1. I know I should look at it thinking that my body knows the effort that was put in, whether my brain knows the full stats or not but it’s hard! I want to compare my rund to the previous ones, see if I have improved, gotten faster etc. What are you running with now?

      1. Garmin 310 XT… it is the business – coming from Nike plus this one is as accurate as you can get it… I can only recommend it… however to track progress any old thing will do… as long it tracks distance and time… fact is you’re out there… πŸ™‚ happy running…

      2. Uuuh…. I lust after a Garmin but keep distracting myself with other purchases like heart rate monitor etc. πŸ™‚ The Runmeter app is usually very good but every now and again goes “wonky”. Happy running to you too! πŸ˜€

      3. The Garmin comes with a heart rate monitor… it is a good investment if you have the spare cash… Runmeter I have no idea about… Nike plus is good – not as accurate but it does the job… you lose about 200 – 500 mtr. a run… sometimes you gain some… πŸ™‚ Nike is free I think… you have to check it out… it supports the heart rate monitor… some but not all – as far as I know…

      4. I think for me it’s a case of either keep using the RunMeter or graduate to a Garmin. The Runmeter is brilliant and works with the heart rate monitor so for now it is probably adequate.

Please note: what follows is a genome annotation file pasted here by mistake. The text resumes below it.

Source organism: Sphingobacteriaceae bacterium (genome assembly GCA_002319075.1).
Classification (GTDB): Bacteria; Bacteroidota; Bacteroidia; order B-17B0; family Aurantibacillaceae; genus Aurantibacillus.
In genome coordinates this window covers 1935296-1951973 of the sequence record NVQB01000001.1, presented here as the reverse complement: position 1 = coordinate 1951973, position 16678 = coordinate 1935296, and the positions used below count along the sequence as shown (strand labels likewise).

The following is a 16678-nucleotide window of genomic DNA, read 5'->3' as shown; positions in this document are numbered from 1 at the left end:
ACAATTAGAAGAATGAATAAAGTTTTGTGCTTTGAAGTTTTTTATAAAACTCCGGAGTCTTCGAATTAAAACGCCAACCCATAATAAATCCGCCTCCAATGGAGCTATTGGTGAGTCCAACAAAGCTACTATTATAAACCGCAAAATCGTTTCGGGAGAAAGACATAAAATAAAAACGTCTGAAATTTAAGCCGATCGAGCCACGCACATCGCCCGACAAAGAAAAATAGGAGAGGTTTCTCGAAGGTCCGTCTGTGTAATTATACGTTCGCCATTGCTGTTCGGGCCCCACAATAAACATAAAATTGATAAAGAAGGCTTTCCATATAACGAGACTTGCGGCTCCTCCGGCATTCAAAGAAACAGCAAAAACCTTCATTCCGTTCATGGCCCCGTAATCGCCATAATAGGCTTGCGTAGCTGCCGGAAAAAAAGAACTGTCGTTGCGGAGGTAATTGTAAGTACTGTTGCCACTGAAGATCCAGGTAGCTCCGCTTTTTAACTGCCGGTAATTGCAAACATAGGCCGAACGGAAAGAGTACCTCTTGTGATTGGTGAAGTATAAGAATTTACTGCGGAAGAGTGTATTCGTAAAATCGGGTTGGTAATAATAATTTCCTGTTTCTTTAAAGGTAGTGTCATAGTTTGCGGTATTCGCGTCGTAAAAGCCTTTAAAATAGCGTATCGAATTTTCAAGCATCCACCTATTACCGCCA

2. Love the doodle…my hill repeat run “draws” a dog complete with a tail (starting off), 4 legs (the 4 hills which are side by side) and a head (where I do a loop to “make” 5 miles). Fun.
    I’m with you on the “how to make exercise fun for kids” thing. When I was a kid we played outside all day (school being an interruption) and into the dark. Of course, it’s a different world now.

    1. How funny that you actually end up drawing a picture with your run! I love little things like that. I know what you mean by things having changed from even my childhood to now. Though I grew up in a small town in Finland so it was very different to the Central London we are in now. I was also out all day on my bike or rambling in the woods. You didn’t need any exercise on top of all that. A very different world…